A Django Async Roadmap – Aeracode

I think that the time has come to start talking seriously about bringing async functionality into Django itself, and so I have been working on a draft “roadmap” for what I think this might look like. I’ve run this past a few people – some of who were Django core members, and some who weren’t – but I’m now posting it up for public feedback (see the end for where to discuss this).

 

Source: A Django Async Roadmap – Aeracode

Machine Learning: The High Interest Credit Card of Technical Debt – Google AI

Abstract

Machine learning offers a fantastically powerful toolkit for building complex systems quickly. This paper argues that it is dangerous to think of these quick wins as coming for free. Using the framework of technical debt, we note that it is remarkably easy to incur massive ongoing maintenance costs at the system level when applying machine learning. The goal of this paper is highlight several machine learning specific risk factors and design patterns to be avoided or refactored where possible. These include boundary erosion, entanglement, hidden feedback loops, undeclared consumers, data dependencies, changes in the external world, and a variety of system-level anti-patterns.

Machine Learning: The High Interest Credit Card of Technical Debt

Source: Machine Learning: The High Interest Credit Card of Technical Debt – Google AI

On Intelligence in Cells: The Case for Whole Cell Biology

Biology needs revolution. All my adult life, I have been lost with admiration
for the achievements in molecular biology and genetics, and I have come to
know many of the main proponents. Yet there is an alternative aspect: in
studying the minutiae, we have lost sight of the whole cell as organism.
Living cells within the body are modelled in this paper as coordinated but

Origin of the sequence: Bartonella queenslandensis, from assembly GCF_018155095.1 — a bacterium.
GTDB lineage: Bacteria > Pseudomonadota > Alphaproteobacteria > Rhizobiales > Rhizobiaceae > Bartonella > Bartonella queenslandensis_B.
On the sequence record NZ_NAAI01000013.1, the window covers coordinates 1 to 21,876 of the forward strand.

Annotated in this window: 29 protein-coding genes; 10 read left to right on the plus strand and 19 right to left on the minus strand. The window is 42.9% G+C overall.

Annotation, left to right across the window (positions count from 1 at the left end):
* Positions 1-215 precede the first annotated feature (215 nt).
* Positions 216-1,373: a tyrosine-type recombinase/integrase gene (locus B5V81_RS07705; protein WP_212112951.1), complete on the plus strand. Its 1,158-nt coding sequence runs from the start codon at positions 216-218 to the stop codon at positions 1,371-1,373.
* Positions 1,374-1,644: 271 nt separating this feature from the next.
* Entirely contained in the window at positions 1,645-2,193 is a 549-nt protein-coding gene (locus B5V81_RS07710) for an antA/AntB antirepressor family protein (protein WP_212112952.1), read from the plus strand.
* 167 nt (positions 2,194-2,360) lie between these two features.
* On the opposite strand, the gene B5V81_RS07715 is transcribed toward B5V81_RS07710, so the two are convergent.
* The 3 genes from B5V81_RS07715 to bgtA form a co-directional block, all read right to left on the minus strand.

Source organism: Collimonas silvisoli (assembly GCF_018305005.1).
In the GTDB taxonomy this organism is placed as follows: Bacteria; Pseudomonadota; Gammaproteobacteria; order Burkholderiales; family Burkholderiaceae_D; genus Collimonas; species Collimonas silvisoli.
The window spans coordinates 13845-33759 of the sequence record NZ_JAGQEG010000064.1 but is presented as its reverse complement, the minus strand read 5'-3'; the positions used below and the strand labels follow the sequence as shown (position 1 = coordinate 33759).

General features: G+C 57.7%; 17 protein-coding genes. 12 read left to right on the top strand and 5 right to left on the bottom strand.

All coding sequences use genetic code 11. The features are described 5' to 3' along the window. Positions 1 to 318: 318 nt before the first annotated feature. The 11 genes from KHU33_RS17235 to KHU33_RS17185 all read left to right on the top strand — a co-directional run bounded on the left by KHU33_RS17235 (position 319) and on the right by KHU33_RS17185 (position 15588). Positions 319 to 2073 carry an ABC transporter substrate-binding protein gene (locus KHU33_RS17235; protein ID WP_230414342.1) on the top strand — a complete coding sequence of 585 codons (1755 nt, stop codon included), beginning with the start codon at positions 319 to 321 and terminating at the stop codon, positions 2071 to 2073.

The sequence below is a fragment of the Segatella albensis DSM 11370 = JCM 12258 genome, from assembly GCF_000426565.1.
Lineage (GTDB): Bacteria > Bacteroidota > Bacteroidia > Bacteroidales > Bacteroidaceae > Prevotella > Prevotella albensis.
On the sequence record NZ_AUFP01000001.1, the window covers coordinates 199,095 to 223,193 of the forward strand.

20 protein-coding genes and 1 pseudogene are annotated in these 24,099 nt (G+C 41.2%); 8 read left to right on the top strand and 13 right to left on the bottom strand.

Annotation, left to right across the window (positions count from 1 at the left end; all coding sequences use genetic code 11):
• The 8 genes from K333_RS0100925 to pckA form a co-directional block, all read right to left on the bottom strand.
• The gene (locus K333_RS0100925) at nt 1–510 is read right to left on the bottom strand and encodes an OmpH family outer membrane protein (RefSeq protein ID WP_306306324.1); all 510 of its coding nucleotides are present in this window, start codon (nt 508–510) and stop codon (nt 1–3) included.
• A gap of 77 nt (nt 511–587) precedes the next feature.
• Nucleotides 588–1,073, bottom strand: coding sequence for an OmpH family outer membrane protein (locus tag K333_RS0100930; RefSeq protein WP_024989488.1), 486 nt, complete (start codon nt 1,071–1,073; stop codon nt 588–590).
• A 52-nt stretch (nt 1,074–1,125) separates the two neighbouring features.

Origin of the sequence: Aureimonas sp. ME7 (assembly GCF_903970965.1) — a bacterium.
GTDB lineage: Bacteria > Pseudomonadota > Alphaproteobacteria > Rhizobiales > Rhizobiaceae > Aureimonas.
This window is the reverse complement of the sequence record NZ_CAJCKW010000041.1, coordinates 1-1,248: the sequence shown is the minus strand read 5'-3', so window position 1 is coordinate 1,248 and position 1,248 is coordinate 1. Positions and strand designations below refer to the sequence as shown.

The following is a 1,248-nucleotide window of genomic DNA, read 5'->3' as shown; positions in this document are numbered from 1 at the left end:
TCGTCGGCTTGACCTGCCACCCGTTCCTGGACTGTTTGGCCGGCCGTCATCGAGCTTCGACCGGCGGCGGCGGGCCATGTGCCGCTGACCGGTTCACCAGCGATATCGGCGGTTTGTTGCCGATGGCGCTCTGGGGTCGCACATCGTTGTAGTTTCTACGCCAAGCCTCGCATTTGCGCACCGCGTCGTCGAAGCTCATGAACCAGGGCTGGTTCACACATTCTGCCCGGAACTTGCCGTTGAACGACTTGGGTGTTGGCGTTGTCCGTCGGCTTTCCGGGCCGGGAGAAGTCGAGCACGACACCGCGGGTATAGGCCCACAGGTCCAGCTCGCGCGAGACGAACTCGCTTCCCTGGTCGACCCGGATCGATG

essentially autonomous entities. We shall see how independent cells in
nature have remarkable abilities to make decisions and take constructive
action, which correlate with the definitions of intelligence.

Source: a-ISR_Ford.pdf

EU copyright reforms draw fire from scientists

EU copyright reforms draw fire from scientists

An influential committee of the European Parliament is due to vote this month on changes to copyright regulations in the European Union, but the latest drafts of the rules have triggered a wave of criticism from open-science advocates. They say that the proposals will stifle research and scholarly communication.

Source: EU copyright reforms draw fire from scientists

State of React Native 2018 · React Native

It’s been a while since we last published a status update about React Native.

At Facebook, we’re using React Native more than ever and for many important projects. One of our most popular products is Marketplace, one of the top-level tabs in our app which is used by 800 million people each month. Since its creation in 2015, all of Marketplace has been built with React Native, including over a hundred full-screen views throughout different parts of the app.

We’re also using React Native for many new parts of the app. If you watched the F8 keynote last month, you’ll recognize Blood Donations, Crisis Response, Privacy Shortcuts, and Wellness Checks – all recent features built with React Native. And projects outside the main Facebook app are using React Native too. The new Oculus Go VR headset includes a companion mobile app that is fully built with React Native, not to mention React VR powering many experiences in the headset itself.

Naturally, we also use many other technologies to build our apps. Litho and ComponentKit are two libraries we use extensively in our apps; both provide a React-like component API for building native screens. It’s never been a goal for React Native to replace all other technologies – we are focused on making React Native itself better, but we love seeing other teams borrow ideas from React Native, like bringing instant reload to non-JavaScript code too.

State of React Native 2018

Source: State of React Native 2018 · React Native